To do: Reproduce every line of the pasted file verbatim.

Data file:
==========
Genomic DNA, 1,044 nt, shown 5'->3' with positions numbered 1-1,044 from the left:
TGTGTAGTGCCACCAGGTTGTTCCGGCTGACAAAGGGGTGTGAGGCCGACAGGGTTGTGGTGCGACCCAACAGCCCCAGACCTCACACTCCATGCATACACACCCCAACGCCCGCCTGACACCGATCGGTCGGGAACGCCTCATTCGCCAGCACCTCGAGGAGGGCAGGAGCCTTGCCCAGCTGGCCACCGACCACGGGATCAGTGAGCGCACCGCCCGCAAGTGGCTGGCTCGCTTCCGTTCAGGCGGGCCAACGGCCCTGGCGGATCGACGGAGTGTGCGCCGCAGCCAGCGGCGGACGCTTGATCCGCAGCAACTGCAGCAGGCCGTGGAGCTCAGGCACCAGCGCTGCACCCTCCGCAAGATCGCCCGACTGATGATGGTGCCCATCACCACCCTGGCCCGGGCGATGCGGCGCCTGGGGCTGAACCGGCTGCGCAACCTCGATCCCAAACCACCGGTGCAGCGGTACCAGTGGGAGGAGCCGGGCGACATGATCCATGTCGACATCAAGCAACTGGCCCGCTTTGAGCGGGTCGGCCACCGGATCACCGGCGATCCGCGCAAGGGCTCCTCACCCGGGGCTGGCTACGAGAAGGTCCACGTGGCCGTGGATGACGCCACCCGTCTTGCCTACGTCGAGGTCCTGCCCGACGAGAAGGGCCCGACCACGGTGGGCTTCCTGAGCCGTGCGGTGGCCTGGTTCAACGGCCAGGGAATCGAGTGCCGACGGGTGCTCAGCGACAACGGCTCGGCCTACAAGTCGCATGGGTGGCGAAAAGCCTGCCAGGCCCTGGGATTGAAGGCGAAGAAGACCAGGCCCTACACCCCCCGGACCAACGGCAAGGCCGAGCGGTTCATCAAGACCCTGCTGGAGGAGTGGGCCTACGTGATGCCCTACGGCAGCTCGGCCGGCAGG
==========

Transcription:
Genomic DNA, 1,044 nt, shown 5'->3' with positions numbered 1-1,044 from the left:
TGTGTAGTGCCACCAGGTTGTTCCGGCTGACAAAGGGGTGTGAGGCCGACAGGGTTGTGGTGCGACCCAACAGCCCCAGACCTCACACTCCATGCATACACACCCCAACGCCCGCCTGACACCGATCGGTCGGGAACGCCTCATTCGCCAGCACCTCGAGGAGGGCAGGAGCCTTGCCCAGCTGGCCACCGACCACGGGATCAGTGAGCGCACCGCCCGCAAGTGGCTGGCTCGCTTCCGTTCAGGCGGGCCAACGGCCCTGGCGGATCGACGGAGTGTGCGCCGCAGCCAGCGGCGGACGCTTGATCCGCAGCAACTGCAGCAGGCCGTGGAGCTCAGGCACCAGCGCTGCACCCTCCGCAAGATCGCCCGACTGATGATGGTGCCCATCACCACCCTGGCCCGGGCGATGCGGCGCCTGGGGCTGAACCGGCTGCGCAACCTCGATCCCAAACCACCGGTGCAGCGGTACCAGTGGGAGGAGCCGGGCGACATGATCCATGTCGACATCAAGCAACTGGCCCGCTTTGAGCGGGTCGGCCACCGGATCACCGGCGATCCGCGCAAGGGCTCCTCACCCGGGGCTGGCTACGAGAAGGTCCACGTGGCCGTGGATGACGCCACCCGTCTTGCCTACGTCGAGGTCCTGCCCGACGAGAAGGGCCCGACCACGGTGGGCTTCCTGAGCCGTGCGGTGGCCTGGTTCAACGGCCAGGGAATCGAGTGCCGACGGGTGCTCAGCGACAACGGCTCGGCCTACAAGTCGCATGGGTGGCGAAAAGCCTGCCAGGCCCTGGGATTGAAGGCGAAGAAGACCAGGCCCTACACCCCCCGGACCAACGGCAAGGCCGAGCGGTTCATCAAGACCCTGCTGGAGGAGTGGGCCTACGTGATGCCCTACGGCAGCTCGGCCGGCAGG